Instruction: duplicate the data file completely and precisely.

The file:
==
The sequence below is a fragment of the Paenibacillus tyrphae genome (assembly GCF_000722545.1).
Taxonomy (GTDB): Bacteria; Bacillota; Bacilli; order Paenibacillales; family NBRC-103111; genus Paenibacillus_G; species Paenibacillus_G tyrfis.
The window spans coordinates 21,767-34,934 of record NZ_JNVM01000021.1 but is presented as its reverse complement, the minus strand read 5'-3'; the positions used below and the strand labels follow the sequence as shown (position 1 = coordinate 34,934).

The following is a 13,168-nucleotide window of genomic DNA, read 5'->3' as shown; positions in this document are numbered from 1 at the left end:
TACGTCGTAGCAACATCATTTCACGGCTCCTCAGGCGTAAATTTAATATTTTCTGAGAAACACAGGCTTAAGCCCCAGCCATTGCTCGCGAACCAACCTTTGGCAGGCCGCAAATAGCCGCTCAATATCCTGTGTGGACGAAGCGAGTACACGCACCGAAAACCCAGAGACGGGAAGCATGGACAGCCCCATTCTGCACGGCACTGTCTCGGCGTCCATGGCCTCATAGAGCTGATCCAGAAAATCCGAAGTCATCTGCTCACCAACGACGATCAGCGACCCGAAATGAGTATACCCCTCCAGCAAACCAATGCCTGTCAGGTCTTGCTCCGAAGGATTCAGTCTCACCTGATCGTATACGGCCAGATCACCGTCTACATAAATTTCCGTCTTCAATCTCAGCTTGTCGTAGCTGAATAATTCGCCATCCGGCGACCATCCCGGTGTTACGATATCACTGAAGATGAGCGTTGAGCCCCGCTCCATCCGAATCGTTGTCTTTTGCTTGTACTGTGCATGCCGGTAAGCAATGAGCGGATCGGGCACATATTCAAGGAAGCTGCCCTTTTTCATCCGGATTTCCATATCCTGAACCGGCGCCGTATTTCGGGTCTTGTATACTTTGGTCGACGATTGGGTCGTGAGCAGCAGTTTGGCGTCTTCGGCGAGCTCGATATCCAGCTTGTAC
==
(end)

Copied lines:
The sequence below is a fragment of the Paenibacillus tyrphae genome (assembly GCF_000722545.1).
Taxonomy (GTDB): Bacteria; Bacillota; Bacilli; order Paenibacillales; family NBRC-103111; genus Paenibacillus_G; species Paenibacillus_G tyrfis.
The window spans coordinates 21,767-34,934 of record NZ_JNVM01000021.1 but is presented as its reverse complement, the minus strand read 5'-3'; the positions used below and the strand labels follow the sequence as shown (position 1 = coordinate 34,934).

The following is a 13,168-nucleotide window of genomic DNA, read 5'->3' as shown; positions in this document are numbered from 1 at the left end:
TACGTCGTAGCAACATCATTTCACGGCTCCTCAGGCGTAAATTTAATATTTTCTGAGAAACACAGGCTTAAGCCCCAGCCATTGCTCGCGAACCAACCTTTGGCAGGCCGCAAATAGCCGCTCAATATCCTGTGTGGACGAAGCGAGTACACGCACCGAAAACCCAGAGACGGGAAGCATGGACAGCCCCATTCTGCACGGCACTGTCTCGGCGTCCATGGCCTCATAGAGCTGATCCAGAAAATCCGAAGTCATCTGCTCACCAACGACGATCAGCGACCCGAAATGAGTATACCCCTCCAGCAAACCAATGCCTGTCAGGTCTTGCTCCGAAGGATTCAGTCTCACCTGATCGTATACGGCCAGATCACCGTCTACATAAATTTCCGTCTTCAATCTCAGCTTGTCGTAGCTGAATAATTCGCCATCCGGCGACCATCCCGGTGTTACGATATCACTGAAGATGAGCGTTGAGCCCCGCTCCATCCGAATCGTTGTCTTTTGCTTGTACTGTGCATGCCGGTAAGCAATGAGCGGATCGGGCACATATTCAAGGAAGCTGCCCTTTTTCATCCGGATTTCCATATCCTGAACCGGCGCCGTATTTCGGGTCTTGTATACTTTGGTCGACGATTGGGTCGTGAGCAGCAGTTTGGCGTCTTCGGCGAGCTCGATATCCAGCTTGTAC